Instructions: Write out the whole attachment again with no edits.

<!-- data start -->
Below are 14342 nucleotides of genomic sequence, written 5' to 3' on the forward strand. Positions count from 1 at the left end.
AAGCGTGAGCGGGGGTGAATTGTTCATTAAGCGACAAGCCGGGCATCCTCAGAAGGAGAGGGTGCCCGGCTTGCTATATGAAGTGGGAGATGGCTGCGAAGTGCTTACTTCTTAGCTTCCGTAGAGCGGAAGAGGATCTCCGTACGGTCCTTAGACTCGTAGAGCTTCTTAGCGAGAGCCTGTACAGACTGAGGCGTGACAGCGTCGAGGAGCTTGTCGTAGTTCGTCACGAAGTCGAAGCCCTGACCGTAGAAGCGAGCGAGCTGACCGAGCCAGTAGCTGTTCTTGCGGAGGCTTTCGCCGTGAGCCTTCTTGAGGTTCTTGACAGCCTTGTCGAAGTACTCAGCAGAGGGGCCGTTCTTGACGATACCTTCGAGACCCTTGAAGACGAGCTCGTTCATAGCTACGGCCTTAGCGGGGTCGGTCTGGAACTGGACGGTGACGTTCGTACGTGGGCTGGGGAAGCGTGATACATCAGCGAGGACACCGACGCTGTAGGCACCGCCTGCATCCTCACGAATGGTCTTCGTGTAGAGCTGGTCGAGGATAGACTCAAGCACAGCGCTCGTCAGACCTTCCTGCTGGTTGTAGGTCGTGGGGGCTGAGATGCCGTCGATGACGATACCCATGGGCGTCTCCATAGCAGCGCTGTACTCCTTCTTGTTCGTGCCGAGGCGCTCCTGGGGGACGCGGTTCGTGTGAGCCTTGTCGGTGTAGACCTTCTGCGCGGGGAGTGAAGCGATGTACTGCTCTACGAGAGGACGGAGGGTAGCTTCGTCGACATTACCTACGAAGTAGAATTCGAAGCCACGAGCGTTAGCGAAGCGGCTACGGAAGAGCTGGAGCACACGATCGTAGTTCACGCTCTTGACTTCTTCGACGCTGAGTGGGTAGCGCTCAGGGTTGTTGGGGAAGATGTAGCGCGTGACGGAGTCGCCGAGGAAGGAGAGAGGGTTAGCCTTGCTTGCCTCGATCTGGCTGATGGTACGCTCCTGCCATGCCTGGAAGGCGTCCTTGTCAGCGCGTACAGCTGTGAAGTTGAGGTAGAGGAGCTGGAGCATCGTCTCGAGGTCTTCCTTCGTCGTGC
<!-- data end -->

Below are 14342 nucleotides of genomic sequence, written 5' to 3' on the forward strand. Positions count from 1 at the left end.
AAGCGTGAGCGGGGGTGAATTGTTCATTAAGCGACAAGCCGGGCATCCTCAGAAGGAGAGGGTGCCCGGCTTGCTATATGAAGTGGGAGATGGCTGCGAAGTGCTTACTTCTTAGCTTCCGTAGAGCGGAAGAGGATCTCCGTACGGTCCTTAGACTCGTAGAGCTTCTTAGCGAGAGCCTGTACAGACTGAGGCGTGACAGCGTCGAGGAGCTTGTCGTAGTTCGTCACGAAGTCGAAGCCCTGACCGTAGAAGCGAGCGAGCTGACCGAGCCAGTAGCTGTTCTTGCGGAGGCTTTCGCCGTGAGCCTTCTTGAGGTTCTTGACAGCCTTGTCGAAGTACTCAGCAGAGGGGCCGTTCTTGACGATACCTTCGAGACCCTTGAAGACGAGCTCGTTCATAGCTACGGCCTTAGCGGGGTCGGTCTGGAACTGGACGGTGACGTTCGTACGTGGGCTGGGGAAGCGTGATACATCAGCGAGGACACCGACGCTGTAGGCACCGCCTGCATCCTCACGAATGGTCTTCGTGTAGAGCTGGTCGAGGATAGACTCAAGCACAGCGCTCGTCAGACCTTCCTGCTGGTTGTAGGTCGTGGGGGCTGAGATGCCGTCGATGACGATACCCATGGGCGTCTCCATAGCAGCGCTGTACTCCTTCTTGTTCGTGCCGAGGCGCTCCTGGGGGACGCGGTTCGTGTGAGCCTTGTCGGTGTAGACCTTCTGCGCGGGGAGTGAAGCGATGTACTGCTCTACGAGAGGACGGAGGGTAGCTTCGTCGACATTACCTACGAAGTAGAATTCGAAGCCACGAGCGTTAGCGAAGCGGCTACGGAAGAGCTGGAGCACACGATCGTAGTTCACGCTCTTGACTTCTTCGACGCTGAGTGGGTAGCGCTCAGGGTTGTTGGGGAAGATGTAGCGCGTGACGGAGTCGCCGAGGAAGGAGAGAGGGTTAGCCTTGCTTGCCTCGATCTGGCTGATGGTACGCTCCTGCCATGCCTGGAAGGCGTCCTTGTCAGCGCGTACAGCTGTGAAGTTGAGGTAGAGGAGCTGGAGCATCGTCTCGAGGTCTTCCTTCGTCGTGC